Initial jobless claims continue to trend in the wrong direction: They rose 13,000 to 472,000 last week, the Labor Department said, and are now up 3.5% since January. A Bloomberg survey had expected them to fall to 450,000. And the more-telling four-week moving average -- which smooths out anomalies in any one week -- also rose, by 3,250 to 466,500.
Jobless claims need to drop below 400,000 during the next two quarters to give economists and investors confidence that commercial activity is increasing at a pace that prompts most companies to curtail layoffs and resume hiring.
The long-term unemployment situation also worsened: Continuing claims rose 43,000 to 4.62 million.
Separately, there was one bright spot on the labor front: online job ads. The Monster Employment Index rose for the sixth straight month, increasing 7 points to 141 in June, Monster (MWW) announced Thursday. The index, a monthly measure of U.S. online job demand, was at 117 a year ago.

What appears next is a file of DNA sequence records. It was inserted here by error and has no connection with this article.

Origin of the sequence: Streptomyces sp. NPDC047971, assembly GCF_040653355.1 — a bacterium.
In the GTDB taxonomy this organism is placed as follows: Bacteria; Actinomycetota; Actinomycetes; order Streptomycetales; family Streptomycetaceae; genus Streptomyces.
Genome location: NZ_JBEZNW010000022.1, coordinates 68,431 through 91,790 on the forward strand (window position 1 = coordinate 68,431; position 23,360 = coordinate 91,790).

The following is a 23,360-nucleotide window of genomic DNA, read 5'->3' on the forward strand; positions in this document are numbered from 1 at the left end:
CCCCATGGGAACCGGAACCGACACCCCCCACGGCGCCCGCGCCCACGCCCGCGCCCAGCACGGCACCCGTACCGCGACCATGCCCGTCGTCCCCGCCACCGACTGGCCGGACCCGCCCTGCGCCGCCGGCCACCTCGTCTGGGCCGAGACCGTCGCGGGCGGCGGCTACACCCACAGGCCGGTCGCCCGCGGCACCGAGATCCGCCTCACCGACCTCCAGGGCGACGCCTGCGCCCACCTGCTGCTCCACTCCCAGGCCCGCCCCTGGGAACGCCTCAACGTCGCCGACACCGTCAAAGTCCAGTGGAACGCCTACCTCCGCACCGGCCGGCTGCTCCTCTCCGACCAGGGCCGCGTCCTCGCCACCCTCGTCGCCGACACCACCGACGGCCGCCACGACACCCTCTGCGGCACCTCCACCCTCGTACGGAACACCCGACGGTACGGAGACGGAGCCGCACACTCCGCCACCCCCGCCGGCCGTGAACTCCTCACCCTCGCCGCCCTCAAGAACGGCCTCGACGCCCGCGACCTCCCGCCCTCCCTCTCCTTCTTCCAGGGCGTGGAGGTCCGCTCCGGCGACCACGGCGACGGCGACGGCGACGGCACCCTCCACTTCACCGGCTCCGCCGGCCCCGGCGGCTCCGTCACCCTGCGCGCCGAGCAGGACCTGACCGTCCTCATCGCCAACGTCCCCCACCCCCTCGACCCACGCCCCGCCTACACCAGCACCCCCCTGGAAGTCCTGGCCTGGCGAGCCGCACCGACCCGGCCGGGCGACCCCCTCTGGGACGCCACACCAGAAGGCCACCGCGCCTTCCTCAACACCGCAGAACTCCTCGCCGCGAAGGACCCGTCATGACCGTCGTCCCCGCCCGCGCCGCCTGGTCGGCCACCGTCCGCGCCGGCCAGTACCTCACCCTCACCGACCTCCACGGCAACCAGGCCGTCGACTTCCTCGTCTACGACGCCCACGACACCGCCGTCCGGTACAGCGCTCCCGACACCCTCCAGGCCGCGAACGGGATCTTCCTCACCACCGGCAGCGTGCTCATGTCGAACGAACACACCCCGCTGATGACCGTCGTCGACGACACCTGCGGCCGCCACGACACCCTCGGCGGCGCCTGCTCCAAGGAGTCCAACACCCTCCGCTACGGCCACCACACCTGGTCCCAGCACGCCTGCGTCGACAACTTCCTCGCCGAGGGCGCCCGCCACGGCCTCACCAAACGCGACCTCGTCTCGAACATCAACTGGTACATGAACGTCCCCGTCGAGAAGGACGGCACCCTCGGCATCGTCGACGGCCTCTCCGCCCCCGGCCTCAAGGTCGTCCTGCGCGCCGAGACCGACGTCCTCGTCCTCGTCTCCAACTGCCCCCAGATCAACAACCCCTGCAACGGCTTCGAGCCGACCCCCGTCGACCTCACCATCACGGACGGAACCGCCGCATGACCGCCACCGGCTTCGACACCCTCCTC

Lofty Continuing Claims Are Worrisome
The Labor Department's jobless claims report shows the highest insured unemployment rates were in Puerto Rico, 6.6%; Alaska, 5.1%: Oregon, 4.9%; California, 4.4%; Nevada, 4.4%; and Pennsylvania, 4.4%.
True, the 22% drop in initial jobless claims from their 604,000 total a year ago can be viewed as a sign of an expansion capable of reducing layoffs. But the bears point to the still-high 4.62 million continuing claims as evidence that the recovery isn't creating enough jobs to substantially reduce the U.S. unemployment rate, currently 9.7%.
One point the bulls and bears agree on is that should the rise in initial jobless claims persist, it would suggest one of two things. That companies are pausing before hiring -- as they gauge the durability and strength of the recovery and their likely, future need for more employees. Or that the recovery is weakening.
Rising Jobless Claims Point to a Still-Weak Labor Market